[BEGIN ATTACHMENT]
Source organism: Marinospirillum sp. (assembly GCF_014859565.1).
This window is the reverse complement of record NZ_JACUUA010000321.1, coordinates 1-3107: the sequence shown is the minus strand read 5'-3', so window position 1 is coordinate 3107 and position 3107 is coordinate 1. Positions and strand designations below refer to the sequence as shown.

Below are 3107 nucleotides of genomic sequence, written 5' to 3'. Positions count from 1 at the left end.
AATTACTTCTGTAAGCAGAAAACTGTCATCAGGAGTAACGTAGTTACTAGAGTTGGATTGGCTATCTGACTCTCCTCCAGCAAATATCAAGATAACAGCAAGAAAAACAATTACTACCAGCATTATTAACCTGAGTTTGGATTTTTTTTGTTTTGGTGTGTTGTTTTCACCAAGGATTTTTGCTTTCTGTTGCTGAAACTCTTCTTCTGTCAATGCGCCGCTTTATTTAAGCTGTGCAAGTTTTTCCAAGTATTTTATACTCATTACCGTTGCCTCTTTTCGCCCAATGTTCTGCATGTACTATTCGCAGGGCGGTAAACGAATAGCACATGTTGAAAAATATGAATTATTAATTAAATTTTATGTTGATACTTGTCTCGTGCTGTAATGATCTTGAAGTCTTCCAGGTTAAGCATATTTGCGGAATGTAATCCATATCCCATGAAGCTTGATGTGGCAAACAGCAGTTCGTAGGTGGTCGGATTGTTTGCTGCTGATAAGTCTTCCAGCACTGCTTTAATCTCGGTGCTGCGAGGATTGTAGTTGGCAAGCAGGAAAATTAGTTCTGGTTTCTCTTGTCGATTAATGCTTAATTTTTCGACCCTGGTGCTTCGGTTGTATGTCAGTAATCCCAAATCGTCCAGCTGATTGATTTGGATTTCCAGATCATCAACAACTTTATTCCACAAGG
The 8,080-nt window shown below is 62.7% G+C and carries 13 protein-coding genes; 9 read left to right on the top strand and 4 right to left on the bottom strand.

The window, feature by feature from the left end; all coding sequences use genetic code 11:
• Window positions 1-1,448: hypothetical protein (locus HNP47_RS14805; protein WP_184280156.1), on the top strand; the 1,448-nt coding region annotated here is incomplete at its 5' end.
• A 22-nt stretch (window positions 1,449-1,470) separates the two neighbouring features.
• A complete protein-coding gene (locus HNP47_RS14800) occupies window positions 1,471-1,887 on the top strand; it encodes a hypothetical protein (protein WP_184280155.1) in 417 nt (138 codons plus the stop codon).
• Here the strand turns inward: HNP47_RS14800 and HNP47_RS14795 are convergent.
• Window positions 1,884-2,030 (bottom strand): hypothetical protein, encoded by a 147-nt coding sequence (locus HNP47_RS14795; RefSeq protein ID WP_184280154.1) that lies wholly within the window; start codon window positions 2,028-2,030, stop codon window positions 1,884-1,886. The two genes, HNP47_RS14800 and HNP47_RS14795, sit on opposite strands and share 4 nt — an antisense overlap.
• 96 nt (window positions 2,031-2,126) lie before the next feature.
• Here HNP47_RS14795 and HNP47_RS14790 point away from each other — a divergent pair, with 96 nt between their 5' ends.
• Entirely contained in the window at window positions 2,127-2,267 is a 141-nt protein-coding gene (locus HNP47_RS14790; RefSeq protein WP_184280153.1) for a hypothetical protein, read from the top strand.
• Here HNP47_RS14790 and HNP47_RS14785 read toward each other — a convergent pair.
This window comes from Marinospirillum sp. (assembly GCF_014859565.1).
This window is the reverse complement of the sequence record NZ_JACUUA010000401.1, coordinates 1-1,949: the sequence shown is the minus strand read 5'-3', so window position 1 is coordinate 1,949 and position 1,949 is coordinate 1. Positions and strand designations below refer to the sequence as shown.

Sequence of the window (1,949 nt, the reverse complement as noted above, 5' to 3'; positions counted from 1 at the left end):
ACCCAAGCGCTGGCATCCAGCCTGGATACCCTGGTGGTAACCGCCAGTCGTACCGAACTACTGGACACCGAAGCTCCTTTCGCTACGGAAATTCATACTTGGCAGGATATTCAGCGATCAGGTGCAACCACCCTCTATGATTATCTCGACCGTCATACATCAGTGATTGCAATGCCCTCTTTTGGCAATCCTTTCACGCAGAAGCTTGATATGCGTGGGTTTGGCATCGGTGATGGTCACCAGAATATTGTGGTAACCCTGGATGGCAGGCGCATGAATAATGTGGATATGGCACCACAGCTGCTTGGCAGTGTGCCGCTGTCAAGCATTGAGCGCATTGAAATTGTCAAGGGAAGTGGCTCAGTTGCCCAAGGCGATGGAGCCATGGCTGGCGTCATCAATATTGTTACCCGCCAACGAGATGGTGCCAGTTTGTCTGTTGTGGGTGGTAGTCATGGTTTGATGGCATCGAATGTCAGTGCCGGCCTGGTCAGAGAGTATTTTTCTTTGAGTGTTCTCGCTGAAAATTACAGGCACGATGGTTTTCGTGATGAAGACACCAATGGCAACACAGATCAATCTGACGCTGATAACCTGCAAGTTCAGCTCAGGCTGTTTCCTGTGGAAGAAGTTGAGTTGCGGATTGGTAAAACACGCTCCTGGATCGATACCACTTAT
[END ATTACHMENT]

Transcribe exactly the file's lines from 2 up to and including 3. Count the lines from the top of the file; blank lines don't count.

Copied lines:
This window is the reverse complement of record NZ_JACUUA010000321.1, coordinates 1-3107: the sequence shown is the minus strand read 5'-3', so window position 1 is coordinate 3107 and position 3107 is coordinate 1. Positions and strand designations below refer to the sequence as shown.

Below are 3107 nucleotides of genomic sequence, written 5' to 3'. Positions count from 1 at the left end.